How E-Books Can Be Better Than Regular Books

What's to come?
Oct. 15 2013 11:33 AM

A Book Is Never Really Done

We need better tools to let us keep updating e-books after their publication.

Amazon CEO Jeff Bezos holds up the new Kindle Touch at a news conference during the launch of Amazon's new tablets in New York September 28, 2011.
Amazon's Kindle changed how people read books, and a program called Penflip might change how we write them.

Photo by Shannon Stapleton/Reuters

When I started writing my first book in 2003, I’d been blogging for more than three years. I’d learned the value of a conversation with my readers. Most importantly, I’d absorbed the obvious truth that they knew more than I did. So, with the permission of my publisher, I posted chapter drafts of We the Media on my blog. The result was a variety of comments and suggestions, some small and some major, that in the end helped me produce a much better book.

That experiment was an early stab at bringing the Internet’s widely collaborative potential to a process that had always been collaborative in its own way: authors working with editors. The notion of adding the audience to the process was, and remains, deeply appealing.

Why so? It wasn’t only the fantastic prepublication feedback that appealed to me. It was also the potential for thinking about a book as something that might evolve. Now, I never did write a second edition, but the conversation we created together was enormously helpful to me—and, I hope, to the others who participated—as I worked on new projects and, later, a follow-up book.

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The tools of online collaboration are still relatively primitive and often discouragingly awkward. But they’re improving, and I’m seeing glimmerings of hope that in a few years we’ll have vastly more capable systems. That’s particularly important because without better collaboration tools, we won’t be able to take advantage of the ways in which e-books can be truly superior to traditional print.

As British writer Charlie Stross—with whom I collaborated last week in an e-book experiment at the Frankfurt Book Fair—noted in a recent post, Microsoft Word, ubiquitous today for authors and their editors, needs to be replaced. Tom Scocca agrees. I rarely use it myself, but there are times when it’s the only way I can communicate with an editor. (I prefer to write in a plain text editor and then, if necessary, format in LibreOffice Writer; however, I find Writer even less stable than Word.)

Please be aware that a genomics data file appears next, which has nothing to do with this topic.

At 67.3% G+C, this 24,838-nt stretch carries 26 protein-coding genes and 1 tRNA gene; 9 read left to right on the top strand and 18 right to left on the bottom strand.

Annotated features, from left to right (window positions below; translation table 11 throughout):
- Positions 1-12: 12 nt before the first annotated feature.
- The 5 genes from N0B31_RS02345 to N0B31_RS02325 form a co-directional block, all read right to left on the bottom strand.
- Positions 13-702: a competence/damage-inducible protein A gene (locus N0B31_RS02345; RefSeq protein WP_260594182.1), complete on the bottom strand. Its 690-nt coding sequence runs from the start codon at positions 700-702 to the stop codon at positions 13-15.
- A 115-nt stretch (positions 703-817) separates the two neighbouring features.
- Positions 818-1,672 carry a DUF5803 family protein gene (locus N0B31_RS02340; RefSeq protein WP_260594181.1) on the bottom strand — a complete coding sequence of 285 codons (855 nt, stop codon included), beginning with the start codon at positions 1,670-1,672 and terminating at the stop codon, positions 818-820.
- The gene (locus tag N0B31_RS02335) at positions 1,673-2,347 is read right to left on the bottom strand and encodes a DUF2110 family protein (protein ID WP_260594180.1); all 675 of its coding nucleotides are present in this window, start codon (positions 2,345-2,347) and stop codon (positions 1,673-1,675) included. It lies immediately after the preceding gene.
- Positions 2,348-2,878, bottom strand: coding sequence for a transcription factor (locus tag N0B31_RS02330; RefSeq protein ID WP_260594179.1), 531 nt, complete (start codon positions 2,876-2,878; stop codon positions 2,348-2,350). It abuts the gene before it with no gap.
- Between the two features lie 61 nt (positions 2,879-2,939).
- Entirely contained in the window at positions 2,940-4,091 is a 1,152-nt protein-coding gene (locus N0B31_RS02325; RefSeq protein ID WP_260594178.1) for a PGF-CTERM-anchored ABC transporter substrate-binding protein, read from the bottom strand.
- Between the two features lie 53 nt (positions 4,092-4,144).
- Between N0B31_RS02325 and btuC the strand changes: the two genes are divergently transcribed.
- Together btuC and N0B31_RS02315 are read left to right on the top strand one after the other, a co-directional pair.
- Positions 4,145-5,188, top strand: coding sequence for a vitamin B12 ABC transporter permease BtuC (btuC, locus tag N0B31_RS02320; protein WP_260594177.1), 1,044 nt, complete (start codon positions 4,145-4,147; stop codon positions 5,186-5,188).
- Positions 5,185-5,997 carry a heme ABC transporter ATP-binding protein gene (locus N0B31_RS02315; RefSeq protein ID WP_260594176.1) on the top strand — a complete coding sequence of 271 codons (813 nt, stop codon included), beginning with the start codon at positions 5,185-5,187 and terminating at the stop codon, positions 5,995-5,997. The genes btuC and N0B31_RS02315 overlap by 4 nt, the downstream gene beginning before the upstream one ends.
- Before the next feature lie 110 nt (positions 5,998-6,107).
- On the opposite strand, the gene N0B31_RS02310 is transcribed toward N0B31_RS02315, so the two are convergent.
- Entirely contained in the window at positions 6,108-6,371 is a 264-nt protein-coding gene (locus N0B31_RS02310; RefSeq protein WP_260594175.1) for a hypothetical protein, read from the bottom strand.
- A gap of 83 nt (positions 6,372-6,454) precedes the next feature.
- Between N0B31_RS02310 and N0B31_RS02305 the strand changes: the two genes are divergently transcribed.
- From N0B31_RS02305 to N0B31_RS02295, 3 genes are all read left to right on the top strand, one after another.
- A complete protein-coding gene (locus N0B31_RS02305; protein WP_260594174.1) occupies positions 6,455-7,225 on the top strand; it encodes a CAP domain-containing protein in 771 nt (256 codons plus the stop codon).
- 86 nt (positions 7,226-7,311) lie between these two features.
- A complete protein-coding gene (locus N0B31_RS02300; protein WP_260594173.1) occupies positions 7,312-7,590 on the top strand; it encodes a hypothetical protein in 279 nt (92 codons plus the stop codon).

The Track Changes feature in Word (and Writer) is, of course, one primary reason we all use it. (The other is that typesetters almost universally start with an imported Word document.) Google Docs doesn’t offer this kind of review feature, though it should. The closest thing I’ve found on the Web for this kind of collaborative editing is Poetica, an early version of an editing tool that re-creates much of the style—and I believe value—of traditional editing.

But we don’t do just text anymore. We “write” in mixed-media formats, incorporating charts, videos, and more into our work, and e-book formats still aren’t supported as well as they should be. I’m still looking, for example, for a great EPUB-native editor. The open-source Sigil is a fine start, but also very much a work in progress.

The most famous Internet collaboration is the one almost everyone uses, at least as a reader: Wikipedia. Editing isn’t terribly difficult, though not nearly simple enough for true newbies. Even if it were, Wikipedia isn’t a book with an author’s voice—and isn’t meant to be. Yet it shows many of the ways forward, including the robust discussions in the background of the articles. Wikipedia articles are also living documents, changing and evolving over time. Could books be like that?

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